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Foreign Policy

Chinese, U.S. Leaders Against "New Cold War"

Nov 19, 2021

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Chinese President Xi Jinping and President Joe Biden of the United States, met via videoconference for three and a half hours on Nov. 16.

The meeting, which went longer than planned, was part of an effort by the two leaders to manage tensions and explore ways the two countries can peacefully coexist. Xi called Biden “my old friend” and likened China and the U.S. to two giant ships sailing in the sea that must guarantee they don’t yaw, stall or collide head-on. Biden said competition between the two countries should be fair and healthy, and should not veer into conflict.

Undoubtedly, China-U.S. strategic competition will continue to unfold in the next 10 to 20 years, and the unusually complex and inevitably fierce major-country game will determine the fate of humanity in the 21st century. Xi put forward three principles for managing relations — mutual respect, peaceful co-existence and win-win cooperation. Not long ago, the Biden administration said that the U.S. doesn’t seek to wage a new cold war and the two countries need to achieve a “durable coexistence.” While China and the U.S. have been blaming and complaining about each other, as major nuclear powers they must accept the essential reality of coexistence.

If good foreign policy begins at home, it is certainly true in the handling of China-U.S. relations. There is actually a kind of empathetic understanding between Xi and Biden, as both strenuously yet resolutely push their respective ambitious domestic policy agendas.

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Just before the meeting, Biden signed the U.S. bipartisan infrastructure bill, which represents a small step in his campaign to rebuild the American middle class. U.S. Secretary of State Antony Blinken has highlighted “domestic renewal” a number of times in his speeches, which is also a goal China is trying to accomplish. Under Xi’s leadership, the CPC is going all-out to inaugurate a new cycle of national development. Creating better lives for 1.4 billion Chinese people is destined to be an extremely challenging task.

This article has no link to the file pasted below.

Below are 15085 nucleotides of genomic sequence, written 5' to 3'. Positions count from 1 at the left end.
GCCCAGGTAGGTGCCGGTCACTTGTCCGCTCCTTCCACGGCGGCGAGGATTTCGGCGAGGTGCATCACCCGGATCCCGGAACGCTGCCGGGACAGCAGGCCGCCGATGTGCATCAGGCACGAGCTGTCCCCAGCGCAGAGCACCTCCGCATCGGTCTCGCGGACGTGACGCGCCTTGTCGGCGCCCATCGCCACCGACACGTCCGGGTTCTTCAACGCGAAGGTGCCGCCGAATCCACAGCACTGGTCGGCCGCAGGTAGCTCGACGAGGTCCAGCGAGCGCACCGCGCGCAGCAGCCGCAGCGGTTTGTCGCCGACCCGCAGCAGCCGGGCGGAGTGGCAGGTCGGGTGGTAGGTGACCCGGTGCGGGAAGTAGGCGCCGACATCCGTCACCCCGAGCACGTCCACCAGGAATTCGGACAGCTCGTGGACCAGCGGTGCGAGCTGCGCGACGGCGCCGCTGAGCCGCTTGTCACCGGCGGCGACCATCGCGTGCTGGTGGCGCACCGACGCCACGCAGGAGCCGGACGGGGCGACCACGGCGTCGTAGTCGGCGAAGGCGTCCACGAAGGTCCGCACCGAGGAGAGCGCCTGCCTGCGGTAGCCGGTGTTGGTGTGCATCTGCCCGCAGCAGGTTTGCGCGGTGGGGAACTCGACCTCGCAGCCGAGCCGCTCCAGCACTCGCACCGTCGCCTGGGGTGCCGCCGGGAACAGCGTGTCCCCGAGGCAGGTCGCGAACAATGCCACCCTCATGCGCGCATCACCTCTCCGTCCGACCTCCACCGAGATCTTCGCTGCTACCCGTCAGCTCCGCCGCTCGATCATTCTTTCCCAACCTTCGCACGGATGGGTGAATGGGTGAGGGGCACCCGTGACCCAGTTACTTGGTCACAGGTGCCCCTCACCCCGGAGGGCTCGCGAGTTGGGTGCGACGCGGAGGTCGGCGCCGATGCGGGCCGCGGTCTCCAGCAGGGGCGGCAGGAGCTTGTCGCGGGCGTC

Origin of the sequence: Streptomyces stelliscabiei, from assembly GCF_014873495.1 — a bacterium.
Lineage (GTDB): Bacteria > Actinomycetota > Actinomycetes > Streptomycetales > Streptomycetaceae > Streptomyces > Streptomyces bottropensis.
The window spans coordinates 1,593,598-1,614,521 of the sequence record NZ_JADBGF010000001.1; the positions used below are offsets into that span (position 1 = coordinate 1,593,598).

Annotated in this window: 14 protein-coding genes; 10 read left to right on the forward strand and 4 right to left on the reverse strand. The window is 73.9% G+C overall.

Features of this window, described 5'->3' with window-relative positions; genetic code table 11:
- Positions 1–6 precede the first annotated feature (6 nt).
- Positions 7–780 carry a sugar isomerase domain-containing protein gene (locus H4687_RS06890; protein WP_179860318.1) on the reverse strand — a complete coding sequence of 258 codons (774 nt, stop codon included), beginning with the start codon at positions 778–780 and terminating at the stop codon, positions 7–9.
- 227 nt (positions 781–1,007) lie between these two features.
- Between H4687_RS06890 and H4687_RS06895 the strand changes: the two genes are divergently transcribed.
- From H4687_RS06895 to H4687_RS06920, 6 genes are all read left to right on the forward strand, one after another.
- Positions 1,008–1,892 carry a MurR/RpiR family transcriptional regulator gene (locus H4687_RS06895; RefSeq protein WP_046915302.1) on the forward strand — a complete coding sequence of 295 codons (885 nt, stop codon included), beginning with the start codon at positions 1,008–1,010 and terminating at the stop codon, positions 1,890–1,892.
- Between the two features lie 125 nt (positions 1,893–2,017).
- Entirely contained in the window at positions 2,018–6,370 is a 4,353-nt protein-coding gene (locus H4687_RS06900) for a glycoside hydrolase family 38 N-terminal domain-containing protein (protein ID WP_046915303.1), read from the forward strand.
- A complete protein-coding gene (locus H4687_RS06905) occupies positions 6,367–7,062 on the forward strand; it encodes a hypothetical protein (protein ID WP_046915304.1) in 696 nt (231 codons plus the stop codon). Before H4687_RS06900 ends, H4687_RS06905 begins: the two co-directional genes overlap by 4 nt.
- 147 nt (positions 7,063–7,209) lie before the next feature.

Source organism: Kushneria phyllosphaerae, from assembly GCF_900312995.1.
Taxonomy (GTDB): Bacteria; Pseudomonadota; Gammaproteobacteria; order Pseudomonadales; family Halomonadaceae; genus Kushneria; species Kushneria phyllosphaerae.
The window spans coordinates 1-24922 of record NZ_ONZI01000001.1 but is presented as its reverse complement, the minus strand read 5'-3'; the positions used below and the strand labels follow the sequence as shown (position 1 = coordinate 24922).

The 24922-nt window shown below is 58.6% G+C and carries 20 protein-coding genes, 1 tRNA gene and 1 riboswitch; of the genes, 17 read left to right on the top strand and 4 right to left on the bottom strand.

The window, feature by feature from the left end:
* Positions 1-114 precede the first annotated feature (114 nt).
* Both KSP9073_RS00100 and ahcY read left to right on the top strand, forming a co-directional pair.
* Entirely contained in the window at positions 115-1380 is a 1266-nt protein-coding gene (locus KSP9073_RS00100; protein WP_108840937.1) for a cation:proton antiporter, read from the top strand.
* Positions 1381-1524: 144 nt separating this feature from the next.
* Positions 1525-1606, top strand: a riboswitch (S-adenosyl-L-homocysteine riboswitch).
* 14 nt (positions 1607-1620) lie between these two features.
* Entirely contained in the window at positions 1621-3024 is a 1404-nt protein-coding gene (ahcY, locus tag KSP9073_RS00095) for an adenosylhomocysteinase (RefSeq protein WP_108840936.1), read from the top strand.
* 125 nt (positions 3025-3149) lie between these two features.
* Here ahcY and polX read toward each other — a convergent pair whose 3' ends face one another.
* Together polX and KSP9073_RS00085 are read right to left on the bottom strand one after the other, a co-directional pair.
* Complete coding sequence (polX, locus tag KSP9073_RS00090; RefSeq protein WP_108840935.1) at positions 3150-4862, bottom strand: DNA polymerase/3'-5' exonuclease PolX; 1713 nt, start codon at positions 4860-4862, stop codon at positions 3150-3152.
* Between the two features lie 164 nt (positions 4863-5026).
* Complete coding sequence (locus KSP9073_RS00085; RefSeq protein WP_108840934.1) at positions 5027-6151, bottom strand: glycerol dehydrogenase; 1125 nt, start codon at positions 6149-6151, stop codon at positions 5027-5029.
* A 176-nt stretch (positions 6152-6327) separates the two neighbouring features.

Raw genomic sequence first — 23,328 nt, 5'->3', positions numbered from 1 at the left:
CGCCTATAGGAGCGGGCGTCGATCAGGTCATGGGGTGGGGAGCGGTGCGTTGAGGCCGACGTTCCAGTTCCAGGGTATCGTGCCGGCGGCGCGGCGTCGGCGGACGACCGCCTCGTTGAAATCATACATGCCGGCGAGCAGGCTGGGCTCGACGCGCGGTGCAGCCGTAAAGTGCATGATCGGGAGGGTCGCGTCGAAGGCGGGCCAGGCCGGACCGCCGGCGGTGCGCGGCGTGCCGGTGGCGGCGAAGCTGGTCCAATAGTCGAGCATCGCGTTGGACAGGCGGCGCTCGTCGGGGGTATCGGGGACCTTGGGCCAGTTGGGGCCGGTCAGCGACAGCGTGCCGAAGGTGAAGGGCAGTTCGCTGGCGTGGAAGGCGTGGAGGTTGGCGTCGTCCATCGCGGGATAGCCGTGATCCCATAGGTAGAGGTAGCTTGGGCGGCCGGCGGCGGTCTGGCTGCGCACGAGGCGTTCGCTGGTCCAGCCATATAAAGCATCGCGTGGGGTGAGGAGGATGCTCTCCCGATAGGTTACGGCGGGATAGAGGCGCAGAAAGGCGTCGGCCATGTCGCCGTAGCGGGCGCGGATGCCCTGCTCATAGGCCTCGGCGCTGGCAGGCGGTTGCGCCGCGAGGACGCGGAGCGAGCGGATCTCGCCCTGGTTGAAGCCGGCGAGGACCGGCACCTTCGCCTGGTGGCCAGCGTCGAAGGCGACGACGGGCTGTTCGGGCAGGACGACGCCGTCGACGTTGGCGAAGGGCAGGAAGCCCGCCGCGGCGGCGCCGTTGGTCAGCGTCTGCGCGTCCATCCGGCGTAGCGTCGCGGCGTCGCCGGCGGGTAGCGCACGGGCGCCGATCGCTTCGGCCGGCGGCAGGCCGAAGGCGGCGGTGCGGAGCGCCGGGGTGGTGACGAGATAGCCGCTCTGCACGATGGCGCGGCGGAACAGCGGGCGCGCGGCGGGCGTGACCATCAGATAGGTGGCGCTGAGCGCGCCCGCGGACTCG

Xi stressed in his exchange with Biden that as the world’s two largest economies — and with both countries sitting as permanent members of the UN Security Council — China and the U.S. should increase communication and cooperation, each run their own domestic affairs well and shoulder their international responsibilities. He said the globe is big enough to accommodate the common development of both, and that both should adhere to a course of mutual benefits while avoiding a zero-sum game. To accomplish this, Xi said, it is important to clarify priorities.

First, he said, China and the U.S. need to deepen communication at all levels and in all fields, promoting communication and dialogue that can “solve specific problems.” Three main channels of communication have taken shape between China and the U.S.: diplomacy and security; trade and finance; economy; and climate change. How to allow these channels to play their due role will be a challenge for both parties.

Second, China and the U.S. should work together to provide more public benefits to the rest of the world — through leadership in the international community —to cope with outstanding challenges in such fields as public health and energy security. Xi said that all the global initiatives China has proposed are open to the U.S., and expressed hope that the U.S. will reciprocate. The two leaders engaged in-depth on such topics as Afghanistan, the Iran nuclear issue and the Korean Peninsula.